University of Calgary

Patrick Du Wors

  • Affiliated Instructor (ended on Jan 6, 2017)

Currently Teaching

Not currently teaching any courses.


Patrick Du Wors is a set, costume and lighting designer based in Calgary and was appointed to the faculty of the University of Calgary, School of Creative and Performing Arts in 2013.

Training:  Royal Shakespeare Company, Banff Centre, MFA University of Alberta, BFA University of Victoria

Design credits include:  The Last Voyage of Donald Crowhurst – ATP/Ghost River; #UncleJohn – Banff Centre/Canadian Opera Co./ATG; Figaro’s Wedding -ATG; God of Carnage – Theatre Calgary; Falsettos – Acting Up Stage Co., Toronto; Dead Man’s Cell Phone – Persephone, Saskatoon; True West, My Fair Lady, Little Shop of Horrors, Fire, A Streetcar Named Desire, Death of a Salesman & As You Like It - Blue Bridge Rep, Victoria; Metamorphoses – Globe Theatre, Regina; The Bird – Union Eight/Buddies in Bad Times, Toronto; Last Five Years – the Grand, London; Hush – Tarragon, Toronto; Bird Brain– YPT, Toronto; Chasing the Moment – Arcola Theatre, London UK; Turn of the Screw, & A – Belfry, Victoria.

As a guest designer and/or lecturer:  National Theatre School of Canada, George Brown Theatre School, Sheridan Theatre School, University of Victoria, Ryerson Theatre School, York University

Assistant design credits include: Royal Shakespeare Company (RSC) Complete Works Festival Season; Dirty Dancing & Cabaret, London West-End; Netherlands Opera; Norwegian National Opera & Royal Opera Covent Garden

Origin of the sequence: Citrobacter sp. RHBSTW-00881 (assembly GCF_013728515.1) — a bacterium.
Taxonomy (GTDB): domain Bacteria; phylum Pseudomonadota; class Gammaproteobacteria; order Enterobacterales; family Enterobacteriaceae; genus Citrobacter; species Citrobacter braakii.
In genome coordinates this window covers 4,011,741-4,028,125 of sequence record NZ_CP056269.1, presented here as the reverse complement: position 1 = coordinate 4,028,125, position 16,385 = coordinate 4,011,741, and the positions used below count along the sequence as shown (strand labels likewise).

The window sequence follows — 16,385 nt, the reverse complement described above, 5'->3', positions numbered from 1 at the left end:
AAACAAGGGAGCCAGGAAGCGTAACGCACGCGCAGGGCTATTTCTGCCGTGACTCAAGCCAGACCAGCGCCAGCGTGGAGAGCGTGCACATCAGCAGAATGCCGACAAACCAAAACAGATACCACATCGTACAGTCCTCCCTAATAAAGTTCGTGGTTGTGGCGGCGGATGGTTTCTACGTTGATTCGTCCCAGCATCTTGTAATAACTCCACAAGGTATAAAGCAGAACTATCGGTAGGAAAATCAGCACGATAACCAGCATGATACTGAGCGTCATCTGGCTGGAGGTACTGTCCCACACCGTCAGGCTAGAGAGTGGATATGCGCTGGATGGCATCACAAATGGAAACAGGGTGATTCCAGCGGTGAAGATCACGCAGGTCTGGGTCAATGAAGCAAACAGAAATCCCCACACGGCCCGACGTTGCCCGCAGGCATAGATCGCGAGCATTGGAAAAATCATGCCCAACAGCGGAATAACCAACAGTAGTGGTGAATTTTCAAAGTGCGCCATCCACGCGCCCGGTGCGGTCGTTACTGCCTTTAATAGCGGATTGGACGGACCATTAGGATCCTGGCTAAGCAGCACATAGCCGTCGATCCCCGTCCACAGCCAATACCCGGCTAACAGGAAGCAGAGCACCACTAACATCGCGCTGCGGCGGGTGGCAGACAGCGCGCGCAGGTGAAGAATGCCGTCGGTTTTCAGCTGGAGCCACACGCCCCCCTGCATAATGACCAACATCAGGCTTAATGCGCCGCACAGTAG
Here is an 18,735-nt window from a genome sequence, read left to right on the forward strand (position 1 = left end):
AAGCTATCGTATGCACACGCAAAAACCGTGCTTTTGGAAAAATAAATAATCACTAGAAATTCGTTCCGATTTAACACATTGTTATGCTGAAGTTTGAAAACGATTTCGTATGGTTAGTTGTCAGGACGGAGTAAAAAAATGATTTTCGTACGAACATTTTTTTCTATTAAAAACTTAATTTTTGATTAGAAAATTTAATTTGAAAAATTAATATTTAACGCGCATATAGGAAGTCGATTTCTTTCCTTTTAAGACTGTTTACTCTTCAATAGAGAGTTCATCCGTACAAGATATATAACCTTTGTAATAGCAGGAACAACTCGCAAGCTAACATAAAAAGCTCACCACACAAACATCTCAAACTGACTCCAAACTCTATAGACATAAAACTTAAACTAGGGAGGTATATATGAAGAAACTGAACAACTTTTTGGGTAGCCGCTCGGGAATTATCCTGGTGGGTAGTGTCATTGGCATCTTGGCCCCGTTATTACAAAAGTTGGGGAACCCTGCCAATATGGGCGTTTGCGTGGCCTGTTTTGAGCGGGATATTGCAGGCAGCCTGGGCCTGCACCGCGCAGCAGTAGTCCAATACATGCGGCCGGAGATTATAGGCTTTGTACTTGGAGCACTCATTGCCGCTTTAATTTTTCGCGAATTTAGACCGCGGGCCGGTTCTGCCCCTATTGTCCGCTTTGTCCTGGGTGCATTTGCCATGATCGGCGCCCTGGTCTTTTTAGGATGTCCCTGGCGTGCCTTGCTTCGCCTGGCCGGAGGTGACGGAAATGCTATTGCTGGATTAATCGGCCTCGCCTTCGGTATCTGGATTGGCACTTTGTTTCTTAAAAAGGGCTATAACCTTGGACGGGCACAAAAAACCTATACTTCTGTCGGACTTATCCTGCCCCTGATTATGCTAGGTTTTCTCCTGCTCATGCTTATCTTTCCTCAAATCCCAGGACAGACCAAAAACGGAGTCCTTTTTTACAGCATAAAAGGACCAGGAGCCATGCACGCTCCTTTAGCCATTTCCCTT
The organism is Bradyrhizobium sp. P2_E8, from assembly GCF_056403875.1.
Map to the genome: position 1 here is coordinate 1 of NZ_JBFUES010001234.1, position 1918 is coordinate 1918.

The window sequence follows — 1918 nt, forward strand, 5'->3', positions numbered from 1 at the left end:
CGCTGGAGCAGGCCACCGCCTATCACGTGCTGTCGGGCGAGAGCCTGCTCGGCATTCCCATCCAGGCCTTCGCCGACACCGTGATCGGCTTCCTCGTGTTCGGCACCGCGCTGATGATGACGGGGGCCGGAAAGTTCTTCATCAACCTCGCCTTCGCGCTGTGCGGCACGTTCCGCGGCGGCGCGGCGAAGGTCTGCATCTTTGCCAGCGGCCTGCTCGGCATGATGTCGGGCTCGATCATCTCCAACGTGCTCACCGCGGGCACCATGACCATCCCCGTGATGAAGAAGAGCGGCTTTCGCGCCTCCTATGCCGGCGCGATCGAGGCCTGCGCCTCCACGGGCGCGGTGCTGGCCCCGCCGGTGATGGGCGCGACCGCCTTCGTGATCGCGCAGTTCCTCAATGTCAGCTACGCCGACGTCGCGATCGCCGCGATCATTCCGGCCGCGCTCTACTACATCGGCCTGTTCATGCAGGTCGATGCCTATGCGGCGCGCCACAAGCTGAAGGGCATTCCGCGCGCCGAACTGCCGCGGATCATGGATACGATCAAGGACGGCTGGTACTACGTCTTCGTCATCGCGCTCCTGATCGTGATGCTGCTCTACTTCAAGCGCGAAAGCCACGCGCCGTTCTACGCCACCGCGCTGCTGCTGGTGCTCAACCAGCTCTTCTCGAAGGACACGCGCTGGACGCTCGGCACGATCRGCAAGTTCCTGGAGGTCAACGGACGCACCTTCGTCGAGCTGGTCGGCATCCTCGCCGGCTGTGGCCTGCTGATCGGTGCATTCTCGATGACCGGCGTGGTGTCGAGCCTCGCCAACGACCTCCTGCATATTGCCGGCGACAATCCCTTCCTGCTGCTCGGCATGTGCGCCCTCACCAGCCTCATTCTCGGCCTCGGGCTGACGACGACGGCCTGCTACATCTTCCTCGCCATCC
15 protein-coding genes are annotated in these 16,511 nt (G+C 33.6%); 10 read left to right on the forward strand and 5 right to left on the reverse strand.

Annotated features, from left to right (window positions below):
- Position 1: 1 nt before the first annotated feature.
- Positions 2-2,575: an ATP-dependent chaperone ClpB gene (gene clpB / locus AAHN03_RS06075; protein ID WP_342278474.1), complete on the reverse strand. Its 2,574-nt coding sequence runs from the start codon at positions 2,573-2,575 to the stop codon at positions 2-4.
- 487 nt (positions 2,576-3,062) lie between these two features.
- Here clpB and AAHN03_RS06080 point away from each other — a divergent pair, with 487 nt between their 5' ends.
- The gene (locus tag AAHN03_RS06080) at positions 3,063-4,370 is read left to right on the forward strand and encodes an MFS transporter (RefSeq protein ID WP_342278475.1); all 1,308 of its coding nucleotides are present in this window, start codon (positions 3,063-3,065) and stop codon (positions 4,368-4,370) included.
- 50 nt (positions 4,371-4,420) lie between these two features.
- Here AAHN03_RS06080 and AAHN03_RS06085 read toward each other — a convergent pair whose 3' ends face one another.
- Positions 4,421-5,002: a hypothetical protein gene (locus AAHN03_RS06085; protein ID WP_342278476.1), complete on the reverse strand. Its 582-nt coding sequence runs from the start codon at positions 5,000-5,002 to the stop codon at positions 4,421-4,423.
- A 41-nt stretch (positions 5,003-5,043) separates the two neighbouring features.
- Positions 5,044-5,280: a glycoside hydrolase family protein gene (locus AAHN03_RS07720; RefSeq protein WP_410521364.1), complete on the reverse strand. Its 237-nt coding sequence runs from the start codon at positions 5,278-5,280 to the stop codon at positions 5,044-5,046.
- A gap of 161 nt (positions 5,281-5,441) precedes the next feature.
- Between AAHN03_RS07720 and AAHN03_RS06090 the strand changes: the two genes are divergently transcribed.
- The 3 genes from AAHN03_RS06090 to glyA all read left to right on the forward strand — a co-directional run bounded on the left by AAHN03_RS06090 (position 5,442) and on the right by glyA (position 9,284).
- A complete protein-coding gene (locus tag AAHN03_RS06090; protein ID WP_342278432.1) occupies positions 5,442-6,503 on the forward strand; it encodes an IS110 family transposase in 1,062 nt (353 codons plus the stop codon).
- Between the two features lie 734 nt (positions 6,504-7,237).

Patrick is the Curator of the Canadian National Exhibition at the 2015 Prague Quadrennial of Performance Design as well as Supervising Faculty Member for the PQ Canadian Student Exhibition.  Patrick is a member of the Associated Designers of Canada


Research Statement

It is possible to divide my work into two major categories of research. The first category is concerned with the deconstruction of familiar or domestic architecture. What makes the reorganization of this deconstruction interesting is through its contrast with modern textures and/or material. My work with this aesthetic has continues - as recently as my set design for Chekhov’s Three Sisters (NTS, 2012) - but the process began with my set design for Death of a Salesman (Blue Bridge Rep, 2009). The design for Death of a Salesman maintained the relationship of spaces described in Arthur Miller’s text, as it had been established by Jo Mielziner’s original Broadway set design. But to convey the central theme of urban encroachment and the individual’s isolation within a failed American dream, I designed a massive concrete wall into which the period domestic spaces of the story would be cut out. The concrete was an anachronistic choice as the text describes the encroachment of brick tenement blocks and an idyllic American home. This choice was deliberately made to resonate with a modern audience: one who may now find exposed brick chic rather than oppressive. To facilitate the dream-like shifts in location, a full-stage-height sliver of concrete, fitted with a period door, whisked across the stage on track, transporting the actors to different locations each time they entered through the door. This approach proved extremely successful in illuminating the author’s intention to a contemporary audience.